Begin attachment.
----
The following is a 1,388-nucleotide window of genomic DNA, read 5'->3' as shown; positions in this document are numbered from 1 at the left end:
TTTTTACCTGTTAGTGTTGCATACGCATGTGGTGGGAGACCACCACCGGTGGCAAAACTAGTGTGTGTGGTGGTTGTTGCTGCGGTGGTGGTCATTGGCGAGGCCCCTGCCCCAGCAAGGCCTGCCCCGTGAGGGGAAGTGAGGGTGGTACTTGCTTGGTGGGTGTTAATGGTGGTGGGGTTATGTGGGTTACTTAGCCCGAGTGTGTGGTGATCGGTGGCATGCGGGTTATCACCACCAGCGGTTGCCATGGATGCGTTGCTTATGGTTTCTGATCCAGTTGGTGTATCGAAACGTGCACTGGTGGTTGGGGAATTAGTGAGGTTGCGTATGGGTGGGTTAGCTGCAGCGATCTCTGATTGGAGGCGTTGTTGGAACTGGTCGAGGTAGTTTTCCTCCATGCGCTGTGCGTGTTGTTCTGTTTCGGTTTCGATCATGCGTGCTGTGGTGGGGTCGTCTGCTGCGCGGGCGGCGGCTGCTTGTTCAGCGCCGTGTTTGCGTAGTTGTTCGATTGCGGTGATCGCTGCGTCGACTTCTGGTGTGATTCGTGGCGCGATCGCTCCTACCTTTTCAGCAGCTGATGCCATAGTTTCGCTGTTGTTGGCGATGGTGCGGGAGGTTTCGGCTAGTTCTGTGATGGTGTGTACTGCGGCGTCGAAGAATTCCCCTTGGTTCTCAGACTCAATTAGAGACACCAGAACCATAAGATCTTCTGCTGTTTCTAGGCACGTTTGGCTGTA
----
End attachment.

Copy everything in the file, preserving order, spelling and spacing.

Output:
The following is a 1,388-nucleotide window of genomic DNA, read 5'->3' as shown; positions in this document are numbered from 1 at the left end:
TTTTTACCTGTTAGTGTTGCATACGCATGTGGTGGGAGACCACCACCGGTGGCAAAACTAGTGTGTGTGGTGGTTGTTGCTGCGGTGGTGGTCATTGGCGAGGCCCCTGCCCCAGCAAGGCCTGCCCCGTGAGGGGAAGTGAGGGTGGTACTTGCTTGGTGGGTGTTAATGGTGGTGGGGTTATGTGGGTTACTTAGCCCGAGTGTGTGGTGATCGGTGGCATGCGGGTTATCACCACCAGCGGTTGCCATGGATGCGTTGCTTATGGTTTCTGATCCAGTTGGTGTATCGAAACGTGCACTGGTGGTTGGGGAATTAGTGAGGTTGCGTATGGGTGGGTTAGCTGCAGCGATCTCTGATTGGAGGCGTTGTTGGAACTGGTCGAGGTAGTTTTCCTCCATGCGCTGTGCGTGTTGTTCTGTTTCGGTTTCGATCATGCGTGCTGTGGTGGGGTCGTCTGCTGCGCGGGCGGCGGCTGCTTGTTCAGCGCCGTGTTTGCGTAGTTGTTCGATTGCGGTGATCGCTGCGTCGACTTCTGGTGTGATTCGTGGCGCGATCGCTCCTACCTTTTCAGCAGCTGATGCCATAGTTTCGCTGTTGTTGGCGATGGTGCGGGAGGTTTCGGCTAGTTCTGTGATGGTGTGTACTGCGGCGTCGAAGAATTCCCCTTGGTTCTCAGACTCAATTAGAGACACCAGAACCATAAGATCTTCTGCTGTTTCTAGGCACGTTTGGCTGTA